It's a Wonderful Life is a classic Christmas movie directed by Frank Capra in 1946. The film stars James Stewart as George Bailey, a man who is on the brink of suicide on Christmas Eve. Through the help of his guardian angel, Clarence Oddbody, George is able to travel through time and view what his town of Bedford Falls would be like if he had never existed. He soon realizes the positive effect he has had on the lives of his family and friends, and decides to continue his life. The film is a heartwarming tale about the value of life, friendship, and family. It is a beloved classic, and it is often considered one of the greatest films of all time.

Saving Private Ryan (1998)

Saving Private Ryan
★★★★
★★★★
3.4 out of 4 stars

From Steven Spielberg, starring Tom Hanks, Matt Damon, Tom Sizemore, Edward Burns
Rated R

Saving Private Ryan is a 1998 American war drama film directed by Steven Spielberg and written by Robert Rodat. Set during the invasion of Normandy in World War II, the movie follows United States Army Rangers Captain John H. Miller and a squad of soldiers as they search for a paratrooper, Private First Class James Francis Ryan, who is the last surviving brother of four servicemen. Against all odds, the captain and his squad embark on a dangerous mission to find and bring the soldier home, while they battle the overwhelming odds of enemy forces. Along the way, they must cope with the loss of their own comrades and face the ultimate sacrifice for their country. This film, which won five Academy Awards, is now regarded as one of the greatest war films of all time.

The Silence of the Lambs (1991)

The Silence of the Lambs
★★★★
★★★★
3.4 out of 4 stars

From Jonathan Demme, starring Jodie Foster, Anthony Hopkins, Lawrence A. Bonney, Kasi Lemmons
Rated R

The Silence of the Lambs is a psychological horror-thriller film directed by Jonathan Demme and released in 1991. The film follows FBI trainee Clarice Starling as she teams up with the brilliant and manipulative Dr. Hannibal Lecter, a former psychiatrist and cannibalistic serial killer, in order to catch another serial killer. The film stars Jodie Foster as Clarice, Anthony Hopkins as Lecter, and Ted Levine as the killer. The Silence of the Lambs was a massive critical and commercial success, and was the first (and so far only) horror film to win the “Big Five” Academy Awards: Best Picture, Best Director, Best Actor, Best Actress, and Best Adapted Screenplay.

Casablanca (1942)

Casablanca
★★★★
★★★★
3.4 out of 4 stars

From Michael Curtiz, starring Humphrey Bogart, Ingrid Bergman, Paul Henreid, Claude Rains
Rated PG

Casablanca is a classic romantic drama set in the early 1940s. It follows the story of Rick Blaine (Humphrey Bogart), an American expatriate who runs a nightclub and gambling den in the Moroccan city of Casablanca. He is dragged into the international intrigue of World War II when his former lover Ilsa (Ingrid Bergman) arrives in town, seeking to obtain exit visas for herself and her Czech Resistance leader husband Victor Laszlo (Paul Henreid). Determined to keep Ilsa from Laszlo, Rick must choose between his love for Ilsa and his sense of honor and patriotism. The film's iconic climax has become one of the most famous scenes in cinema history.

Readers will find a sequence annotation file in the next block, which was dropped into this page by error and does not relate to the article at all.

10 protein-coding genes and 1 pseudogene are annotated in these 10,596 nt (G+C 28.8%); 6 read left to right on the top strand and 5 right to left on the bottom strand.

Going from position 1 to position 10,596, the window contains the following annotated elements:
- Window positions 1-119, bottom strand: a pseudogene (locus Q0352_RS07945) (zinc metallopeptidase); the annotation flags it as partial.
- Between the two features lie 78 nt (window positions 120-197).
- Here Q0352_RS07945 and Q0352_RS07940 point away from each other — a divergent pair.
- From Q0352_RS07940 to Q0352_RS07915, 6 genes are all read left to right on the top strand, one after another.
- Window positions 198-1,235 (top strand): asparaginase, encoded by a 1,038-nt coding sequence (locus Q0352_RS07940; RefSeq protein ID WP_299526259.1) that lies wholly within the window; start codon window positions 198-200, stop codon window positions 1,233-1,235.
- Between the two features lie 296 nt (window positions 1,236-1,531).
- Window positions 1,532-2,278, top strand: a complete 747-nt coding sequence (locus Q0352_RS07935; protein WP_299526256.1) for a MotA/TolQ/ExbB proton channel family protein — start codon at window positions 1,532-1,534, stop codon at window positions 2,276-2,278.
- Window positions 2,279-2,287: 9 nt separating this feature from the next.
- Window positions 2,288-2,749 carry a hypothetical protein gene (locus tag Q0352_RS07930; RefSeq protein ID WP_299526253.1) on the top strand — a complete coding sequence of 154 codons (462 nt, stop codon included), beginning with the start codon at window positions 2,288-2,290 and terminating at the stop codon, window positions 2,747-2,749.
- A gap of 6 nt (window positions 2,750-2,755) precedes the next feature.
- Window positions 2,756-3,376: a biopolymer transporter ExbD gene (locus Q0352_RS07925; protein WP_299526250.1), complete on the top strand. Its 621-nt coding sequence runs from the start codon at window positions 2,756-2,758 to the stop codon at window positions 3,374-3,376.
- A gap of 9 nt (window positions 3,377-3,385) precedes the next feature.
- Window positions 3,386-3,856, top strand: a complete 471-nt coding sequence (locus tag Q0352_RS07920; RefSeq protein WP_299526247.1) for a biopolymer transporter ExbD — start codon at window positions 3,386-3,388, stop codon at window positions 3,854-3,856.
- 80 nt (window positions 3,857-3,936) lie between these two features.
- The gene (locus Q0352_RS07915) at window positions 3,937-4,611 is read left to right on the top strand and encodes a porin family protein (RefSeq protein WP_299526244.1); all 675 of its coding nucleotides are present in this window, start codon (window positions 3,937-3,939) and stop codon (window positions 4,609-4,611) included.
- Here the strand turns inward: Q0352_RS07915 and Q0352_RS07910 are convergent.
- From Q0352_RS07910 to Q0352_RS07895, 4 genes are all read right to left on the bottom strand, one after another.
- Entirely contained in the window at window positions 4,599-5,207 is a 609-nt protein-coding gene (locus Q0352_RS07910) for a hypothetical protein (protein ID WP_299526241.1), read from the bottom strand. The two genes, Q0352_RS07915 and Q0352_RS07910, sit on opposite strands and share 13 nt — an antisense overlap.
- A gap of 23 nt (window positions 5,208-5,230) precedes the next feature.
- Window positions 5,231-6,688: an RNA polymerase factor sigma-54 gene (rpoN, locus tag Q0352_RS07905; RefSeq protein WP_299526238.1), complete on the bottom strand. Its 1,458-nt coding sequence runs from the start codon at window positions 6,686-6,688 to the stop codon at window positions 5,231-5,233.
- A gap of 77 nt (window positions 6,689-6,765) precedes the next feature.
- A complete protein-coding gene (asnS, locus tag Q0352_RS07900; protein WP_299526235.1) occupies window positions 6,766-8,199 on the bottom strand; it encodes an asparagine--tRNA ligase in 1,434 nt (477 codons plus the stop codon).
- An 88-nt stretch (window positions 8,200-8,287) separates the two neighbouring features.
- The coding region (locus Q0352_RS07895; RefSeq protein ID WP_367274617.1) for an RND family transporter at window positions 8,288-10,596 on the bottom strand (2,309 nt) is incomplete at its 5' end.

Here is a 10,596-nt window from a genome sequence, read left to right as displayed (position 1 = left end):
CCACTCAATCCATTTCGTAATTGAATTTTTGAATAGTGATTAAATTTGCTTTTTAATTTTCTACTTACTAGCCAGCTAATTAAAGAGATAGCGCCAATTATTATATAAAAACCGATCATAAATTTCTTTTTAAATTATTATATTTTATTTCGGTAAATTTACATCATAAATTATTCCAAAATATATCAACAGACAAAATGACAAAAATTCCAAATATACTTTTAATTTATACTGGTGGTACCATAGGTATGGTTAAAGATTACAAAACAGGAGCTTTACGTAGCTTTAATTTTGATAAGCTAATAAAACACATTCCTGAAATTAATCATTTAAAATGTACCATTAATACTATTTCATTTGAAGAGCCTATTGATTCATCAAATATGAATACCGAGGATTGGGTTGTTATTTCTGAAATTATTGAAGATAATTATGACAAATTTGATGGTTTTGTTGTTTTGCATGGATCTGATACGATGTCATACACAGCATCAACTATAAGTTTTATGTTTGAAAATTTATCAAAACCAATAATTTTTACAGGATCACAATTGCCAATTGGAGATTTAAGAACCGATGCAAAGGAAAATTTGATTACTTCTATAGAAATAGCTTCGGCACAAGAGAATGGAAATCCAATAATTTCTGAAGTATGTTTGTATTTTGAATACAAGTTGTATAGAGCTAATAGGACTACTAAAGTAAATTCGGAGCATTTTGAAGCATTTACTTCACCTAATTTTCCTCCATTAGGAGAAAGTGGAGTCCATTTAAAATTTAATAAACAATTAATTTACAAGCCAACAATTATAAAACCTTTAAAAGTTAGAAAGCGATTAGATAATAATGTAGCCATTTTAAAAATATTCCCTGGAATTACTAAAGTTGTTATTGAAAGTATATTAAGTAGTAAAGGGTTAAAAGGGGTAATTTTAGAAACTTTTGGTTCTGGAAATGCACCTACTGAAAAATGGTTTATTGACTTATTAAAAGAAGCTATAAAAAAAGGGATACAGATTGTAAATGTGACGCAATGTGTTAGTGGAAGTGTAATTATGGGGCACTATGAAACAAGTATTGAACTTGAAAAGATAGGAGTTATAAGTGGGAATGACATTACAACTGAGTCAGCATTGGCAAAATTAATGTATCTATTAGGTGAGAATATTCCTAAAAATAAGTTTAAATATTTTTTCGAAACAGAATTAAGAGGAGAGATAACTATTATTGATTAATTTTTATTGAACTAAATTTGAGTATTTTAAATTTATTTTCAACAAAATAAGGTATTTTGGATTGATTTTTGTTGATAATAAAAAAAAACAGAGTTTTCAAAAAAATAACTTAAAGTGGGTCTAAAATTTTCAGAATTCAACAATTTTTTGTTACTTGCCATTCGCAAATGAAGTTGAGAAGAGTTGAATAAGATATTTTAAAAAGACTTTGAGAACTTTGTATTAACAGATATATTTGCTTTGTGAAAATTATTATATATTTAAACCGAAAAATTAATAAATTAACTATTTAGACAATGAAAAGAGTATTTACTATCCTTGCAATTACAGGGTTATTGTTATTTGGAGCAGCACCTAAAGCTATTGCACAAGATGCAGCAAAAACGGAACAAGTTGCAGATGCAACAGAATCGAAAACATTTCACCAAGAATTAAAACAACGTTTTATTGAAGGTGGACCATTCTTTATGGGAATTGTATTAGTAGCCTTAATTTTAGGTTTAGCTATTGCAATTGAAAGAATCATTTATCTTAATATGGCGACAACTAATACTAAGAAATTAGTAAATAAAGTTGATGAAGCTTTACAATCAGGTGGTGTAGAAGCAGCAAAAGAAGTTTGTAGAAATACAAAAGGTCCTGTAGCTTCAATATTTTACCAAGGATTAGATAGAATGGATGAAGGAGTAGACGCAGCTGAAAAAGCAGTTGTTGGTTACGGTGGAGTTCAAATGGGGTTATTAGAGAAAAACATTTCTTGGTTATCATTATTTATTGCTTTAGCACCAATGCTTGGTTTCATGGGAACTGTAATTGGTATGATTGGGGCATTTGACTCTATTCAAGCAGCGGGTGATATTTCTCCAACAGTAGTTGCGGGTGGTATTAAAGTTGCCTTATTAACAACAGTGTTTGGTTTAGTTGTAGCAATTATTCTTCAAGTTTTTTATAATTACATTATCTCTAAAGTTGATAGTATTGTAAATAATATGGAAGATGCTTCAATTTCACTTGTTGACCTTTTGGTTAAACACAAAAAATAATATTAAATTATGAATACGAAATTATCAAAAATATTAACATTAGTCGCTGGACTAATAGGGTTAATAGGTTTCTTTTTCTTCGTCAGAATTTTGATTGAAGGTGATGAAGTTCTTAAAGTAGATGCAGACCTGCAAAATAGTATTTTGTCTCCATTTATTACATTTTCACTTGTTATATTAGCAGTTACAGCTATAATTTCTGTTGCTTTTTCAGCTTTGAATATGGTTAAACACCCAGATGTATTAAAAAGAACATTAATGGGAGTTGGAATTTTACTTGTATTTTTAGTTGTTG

City Lights (1931)

City Lights
★★★★
★★★★
3.4 out of 4 stars

From Charles Chaplin, starring Charles Chaplin, Virginia Cherrill, Florence Lee, Harry Myers
Rated G

City Lights is a classic 1931 silent film directed by and starring Charles Chaplin. The film follows the story of a kindly tramp (Chaplin) who falls in love with a blind flower girl and tries to help her in any way he can. His attempts to raise money to pay for her eye operation result in a series of comedic misadventures, including a boxing match and a wild night on the town. Throughout the film Chaplin's tramp character retains his optimism and good heart, endearing him to the audience. The film is widely considered to be Chaplin's masterpiece, and one of the greatest films of all time.

Psycho (1960)

Psycho
★★★★
★★★★
3.4 out of 4 stars

From Alfred Hitchcock, starring Anthony Perkins, Janet Leigh, Vera Miles, John Gavin
Rated R

Psycho is a 1960 psychological horror film directed by Alfred Hitchcock, and based on the 1959 novel of the same name by Robert Bloch. The film stars Anthony Perkins as the disturbed motel proprietor Norman Bates, Janet Leigh as Marion Crane, and Vera Miles as her sister, Lila Crane. The film follows Marion as she begins embezzling money from her employer and goes on the run. She checks in to the Bates Motel, run by Norman and his mother, only to suffer a shocking fate at their hands. The film is known for its groundbreaking use of the "shower scene" and the ominous score by Bernard Herrmann. Psycho is considered one of the most influential films of all time, and is generally regarded as a masterpiece.

Apocalypse Now (1979)

Apocalypse Now
★★★★
★★★★
3.4 out of 4 stars

From Francis Ford Coppola, starring Martin Sheen, Marlon Brando, Robert Duvall, Frederic Forrest
Rated R

Apocalypse Now is an American epic war film directed and produced by Francis Ford Coppola. The story follows Captain Benjamin L. Willard (Martin Sheen) as he is deployed to Cambodia to assassinate Colonel Walter E. Kurtz (Marlon Brando), a renegade Green Beret officer who has gone insane. Along the journey, Willard is exposed to the horrors of war and the many different ways in which it affects those involved. He encounters a number of characters, including a bridge crew, a group of surfers, and Lieutenant Colonel Kilgore (Robert Duvall), and is forced to confront his inner demons. As the film progresses, the characters come to realize that there is no true solution to the conflict and that the only way to survive is to accept the absurdities of war. In the end, Kurtz's words, "The horror, the horror," reverberate off the screen as the film comes to an end.

Rear Window (1954)

Rear Window
★★★★
★★★★
3.4 out of 4 stars